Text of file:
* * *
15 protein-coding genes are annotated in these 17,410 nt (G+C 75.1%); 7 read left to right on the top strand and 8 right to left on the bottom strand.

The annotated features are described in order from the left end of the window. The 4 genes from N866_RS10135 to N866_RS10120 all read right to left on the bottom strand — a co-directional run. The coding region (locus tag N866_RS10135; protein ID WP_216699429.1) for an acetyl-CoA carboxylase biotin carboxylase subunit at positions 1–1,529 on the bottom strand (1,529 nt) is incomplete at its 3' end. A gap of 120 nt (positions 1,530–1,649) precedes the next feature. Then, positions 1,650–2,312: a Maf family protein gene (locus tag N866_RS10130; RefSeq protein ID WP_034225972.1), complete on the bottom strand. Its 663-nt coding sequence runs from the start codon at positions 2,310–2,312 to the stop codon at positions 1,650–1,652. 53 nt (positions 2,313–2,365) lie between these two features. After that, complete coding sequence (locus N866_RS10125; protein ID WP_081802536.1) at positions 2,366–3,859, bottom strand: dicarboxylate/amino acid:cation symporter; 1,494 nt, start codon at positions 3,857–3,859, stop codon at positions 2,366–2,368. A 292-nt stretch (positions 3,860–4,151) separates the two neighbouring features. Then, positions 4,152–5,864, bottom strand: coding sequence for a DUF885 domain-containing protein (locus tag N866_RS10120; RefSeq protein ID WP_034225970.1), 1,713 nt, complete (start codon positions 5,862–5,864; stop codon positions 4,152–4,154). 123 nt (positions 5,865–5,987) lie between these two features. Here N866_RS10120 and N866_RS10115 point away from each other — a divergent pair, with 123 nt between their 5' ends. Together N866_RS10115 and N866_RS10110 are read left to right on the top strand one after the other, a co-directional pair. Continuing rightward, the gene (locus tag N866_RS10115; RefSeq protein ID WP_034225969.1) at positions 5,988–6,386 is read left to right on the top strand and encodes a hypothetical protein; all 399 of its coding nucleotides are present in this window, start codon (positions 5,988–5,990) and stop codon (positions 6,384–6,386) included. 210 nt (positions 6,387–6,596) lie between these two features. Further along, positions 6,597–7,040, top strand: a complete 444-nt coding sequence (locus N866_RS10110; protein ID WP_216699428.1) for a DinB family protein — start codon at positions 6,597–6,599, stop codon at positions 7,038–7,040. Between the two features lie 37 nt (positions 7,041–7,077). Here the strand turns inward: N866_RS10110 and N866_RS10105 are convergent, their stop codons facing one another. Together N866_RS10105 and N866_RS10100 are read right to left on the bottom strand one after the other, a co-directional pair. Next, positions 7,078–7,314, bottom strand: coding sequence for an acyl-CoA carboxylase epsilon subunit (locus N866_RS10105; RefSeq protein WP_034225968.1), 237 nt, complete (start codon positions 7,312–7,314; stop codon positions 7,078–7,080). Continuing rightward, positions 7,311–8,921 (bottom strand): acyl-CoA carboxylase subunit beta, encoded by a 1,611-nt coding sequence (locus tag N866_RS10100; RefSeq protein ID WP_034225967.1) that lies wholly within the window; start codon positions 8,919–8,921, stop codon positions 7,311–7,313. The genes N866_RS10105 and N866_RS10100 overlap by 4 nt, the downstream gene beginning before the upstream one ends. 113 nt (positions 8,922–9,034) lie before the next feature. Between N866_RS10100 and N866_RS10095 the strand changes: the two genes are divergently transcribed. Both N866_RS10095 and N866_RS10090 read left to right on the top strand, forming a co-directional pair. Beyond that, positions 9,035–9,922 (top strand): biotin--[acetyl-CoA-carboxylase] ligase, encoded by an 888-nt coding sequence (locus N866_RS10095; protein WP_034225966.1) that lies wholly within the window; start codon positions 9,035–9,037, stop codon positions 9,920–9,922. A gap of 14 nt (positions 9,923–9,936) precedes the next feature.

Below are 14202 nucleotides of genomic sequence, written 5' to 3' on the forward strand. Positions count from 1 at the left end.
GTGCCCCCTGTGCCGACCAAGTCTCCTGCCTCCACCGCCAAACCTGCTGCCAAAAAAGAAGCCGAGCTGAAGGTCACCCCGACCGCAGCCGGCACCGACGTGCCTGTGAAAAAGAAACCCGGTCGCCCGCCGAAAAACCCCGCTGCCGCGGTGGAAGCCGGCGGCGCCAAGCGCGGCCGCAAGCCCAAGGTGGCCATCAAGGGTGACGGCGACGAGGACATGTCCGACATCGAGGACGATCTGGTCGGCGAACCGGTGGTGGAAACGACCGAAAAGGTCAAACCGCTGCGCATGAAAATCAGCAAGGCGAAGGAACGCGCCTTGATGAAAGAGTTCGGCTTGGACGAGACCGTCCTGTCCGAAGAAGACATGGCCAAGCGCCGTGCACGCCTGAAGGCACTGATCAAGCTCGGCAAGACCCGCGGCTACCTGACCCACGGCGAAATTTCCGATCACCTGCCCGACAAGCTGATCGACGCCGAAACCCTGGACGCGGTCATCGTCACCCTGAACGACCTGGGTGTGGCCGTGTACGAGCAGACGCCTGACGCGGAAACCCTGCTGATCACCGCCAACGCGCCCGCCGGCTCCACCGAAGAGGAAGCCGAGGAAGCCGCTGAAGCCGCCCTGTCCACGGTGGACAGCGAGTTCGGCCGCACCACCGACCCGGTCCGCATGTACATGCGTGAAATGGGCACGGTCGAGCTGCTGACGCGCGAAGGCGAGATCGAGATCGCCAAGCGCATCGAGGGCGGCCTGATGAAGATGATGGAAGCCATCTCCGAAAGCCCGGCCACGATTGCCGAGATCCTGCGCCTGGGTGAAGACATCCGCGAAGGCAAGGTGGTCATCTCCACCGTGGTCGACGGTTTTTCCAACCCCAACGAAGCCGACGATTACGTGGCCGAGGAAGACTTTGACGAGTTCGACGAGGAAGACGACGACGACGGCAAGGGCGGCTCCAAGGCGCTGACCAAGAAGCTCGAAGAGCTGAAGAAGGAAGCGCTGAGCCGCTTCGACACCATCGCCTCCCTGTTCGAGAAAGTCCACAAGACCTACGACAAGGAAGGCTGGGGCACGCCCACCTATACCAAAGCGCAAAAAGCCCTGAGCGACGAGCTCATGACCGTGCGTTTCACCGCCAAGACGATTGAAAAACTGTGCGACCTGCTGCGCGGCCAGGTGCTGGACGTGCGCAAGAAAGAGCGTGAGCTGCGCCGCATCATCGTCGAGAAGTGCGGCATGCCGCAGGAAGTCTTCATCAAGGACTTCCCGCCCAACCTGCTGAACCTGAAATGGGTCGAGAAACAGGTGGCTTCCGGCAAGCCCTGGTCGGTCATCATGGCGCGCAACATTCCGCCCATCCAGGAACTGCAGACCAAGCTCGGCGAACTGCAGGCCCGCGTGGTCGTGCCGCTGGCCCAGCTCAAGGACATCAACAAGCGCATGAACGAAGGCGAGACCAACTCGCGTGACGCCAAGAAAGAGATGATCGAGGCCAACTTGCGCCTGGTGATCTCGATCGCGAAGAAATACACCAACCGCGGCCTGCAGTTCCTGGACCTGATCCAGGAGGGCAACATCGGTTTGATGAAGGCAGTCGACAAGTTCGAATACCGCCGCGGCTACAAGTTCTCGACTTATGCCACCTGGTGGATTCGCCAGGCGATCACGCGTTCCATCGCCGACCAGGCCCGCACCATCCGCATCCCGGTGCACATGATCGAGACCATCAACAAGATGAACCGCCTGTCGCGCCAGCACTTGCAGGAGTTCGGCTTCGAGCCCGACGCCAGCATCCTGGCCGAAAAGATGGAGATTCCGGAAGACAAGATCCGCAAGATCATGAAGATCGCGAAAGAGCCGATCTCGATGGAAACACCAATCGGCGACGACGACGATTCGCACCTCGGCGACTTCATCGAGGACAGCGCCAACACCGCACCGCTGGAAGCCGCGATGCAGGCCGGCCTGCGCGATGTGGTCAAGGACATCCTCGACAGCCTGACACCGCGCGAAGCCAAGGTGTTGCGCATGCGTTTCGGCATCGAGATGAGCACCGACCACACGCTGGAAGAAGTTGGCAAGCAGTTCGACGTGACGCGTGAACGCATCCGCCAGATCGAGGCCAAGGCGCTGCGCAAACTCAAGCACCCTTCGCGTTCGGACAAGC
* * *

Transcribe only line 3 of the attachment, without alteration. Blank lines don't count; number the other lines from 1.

Below are 14202 nucleotides of genomic sequence, written 5' to 3' on the forward strand. Positions count from 1 at the left end.